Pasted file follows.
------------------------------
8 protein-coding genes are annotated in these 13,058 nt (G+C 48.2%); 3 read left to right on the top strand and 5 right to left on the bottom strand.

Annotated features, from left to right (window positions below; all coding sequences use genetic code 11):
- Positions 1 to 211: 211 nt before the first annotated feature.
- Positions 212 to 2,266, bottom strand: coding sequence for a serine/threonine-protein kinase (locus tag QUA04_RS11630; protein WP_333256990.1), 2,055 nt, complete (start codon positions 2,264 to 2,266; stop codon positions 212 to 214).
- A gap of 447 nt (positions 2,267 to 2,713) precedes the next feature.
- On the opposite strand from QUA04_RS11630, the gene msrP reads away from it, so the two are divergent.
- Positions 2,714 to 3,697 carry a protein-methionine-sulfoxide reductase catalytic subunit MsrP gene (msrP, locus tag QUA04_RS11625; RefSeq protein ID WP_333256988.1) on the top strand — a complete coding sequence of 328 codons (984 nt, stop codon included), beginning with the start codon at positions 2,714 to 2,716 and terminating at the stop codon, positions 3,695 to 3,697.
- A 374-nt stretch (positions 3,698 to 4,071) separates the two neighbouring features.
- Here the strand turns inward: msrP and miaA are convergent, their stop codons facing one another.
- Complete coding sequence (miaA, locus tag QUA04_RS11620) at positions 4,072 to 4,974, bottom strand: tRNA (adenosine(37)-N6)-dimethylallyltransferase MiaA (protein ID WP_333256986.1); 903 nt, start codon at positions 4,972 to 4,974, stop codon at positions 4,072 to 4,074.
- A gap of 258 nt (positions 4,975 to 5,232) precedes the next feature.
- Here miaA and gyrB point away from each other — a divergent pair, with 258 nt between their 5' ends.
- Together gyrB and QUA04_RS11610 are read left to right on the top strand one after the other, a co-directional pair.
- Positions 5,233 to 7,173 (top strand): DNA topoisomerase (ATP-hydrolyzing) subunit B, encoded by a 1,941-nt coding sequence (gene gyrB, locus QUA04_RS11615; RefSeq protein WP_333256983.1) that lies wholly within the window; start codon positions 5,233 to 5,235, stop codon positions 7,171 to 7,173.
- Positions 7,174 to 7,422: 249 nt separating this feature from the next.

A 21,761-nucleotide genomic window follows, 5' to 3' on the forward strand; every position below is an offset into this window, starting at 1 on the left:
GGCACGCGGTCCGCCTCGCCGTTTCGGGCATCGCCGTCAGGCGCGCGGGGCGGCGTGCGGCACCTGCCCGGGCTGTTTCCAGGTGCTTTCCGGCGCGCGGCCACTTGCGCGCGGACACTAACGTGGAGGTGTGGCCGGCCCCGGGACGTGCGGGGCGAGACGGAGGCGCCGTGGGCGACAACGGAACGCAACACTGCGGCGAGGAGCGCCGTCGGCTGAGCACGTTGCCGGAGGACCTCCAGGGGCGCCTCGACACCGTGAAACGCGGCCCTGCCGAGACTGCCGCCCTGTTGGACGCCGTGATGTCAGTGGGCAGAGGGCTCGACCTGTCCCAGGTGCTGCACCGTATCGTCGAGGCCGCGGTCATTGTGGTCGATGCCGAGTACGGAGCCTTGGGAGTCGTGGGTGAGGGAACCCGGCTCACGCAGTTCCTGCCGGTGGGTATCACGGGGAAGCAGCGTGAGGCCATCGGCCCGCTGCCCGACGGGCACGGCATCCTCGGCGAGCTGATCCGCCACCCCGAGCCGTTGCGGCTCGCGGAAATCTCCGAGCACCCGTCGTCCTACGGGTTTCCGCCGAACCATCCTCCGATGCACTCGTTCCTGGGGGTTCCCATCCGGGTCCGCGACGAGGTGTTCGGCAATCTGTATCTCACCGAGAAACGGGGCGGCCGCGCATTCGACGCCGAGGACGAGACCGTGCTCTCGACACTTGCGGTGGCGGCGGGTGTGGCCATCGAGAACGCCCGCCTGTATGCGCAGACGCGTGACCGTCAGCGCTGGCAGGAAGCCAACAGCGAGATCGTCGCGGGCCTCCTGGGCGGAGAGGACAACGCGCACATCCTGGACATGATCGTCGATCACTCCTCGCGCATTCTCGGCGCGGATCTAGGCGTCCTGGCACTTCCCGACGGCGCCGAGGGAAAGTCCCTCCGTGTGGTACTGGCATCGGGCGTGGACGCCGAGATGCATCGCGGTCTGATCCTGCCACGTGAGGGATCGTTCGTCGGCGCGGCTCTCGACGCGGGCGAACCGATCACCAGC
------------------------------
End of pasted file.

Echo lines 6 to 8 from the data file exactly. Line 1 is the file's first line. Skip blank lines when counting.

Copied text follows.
- On the opposite strand from QUA04_RS11630, the gene msrP reads away from it, so the two are divergent.
- Positions 2,714 to 3,697 carry a protein-methionine-sulfoxide reductase catalytic subunit MsrP gene (msrP, locus tag QUA04_RS11625; RefSeq protein ID WP_333256988.1) on the top strand — a complete coding sequence of 328 codons (984 nt, stop codon included), beginning with the start codon at positions 2,714 to 2,716 and terminating at the stop codon, positions 3,695 to 3,697.
- A 374-nt stretch (positions 3,698 to 4,071) separates the two neighbouring features.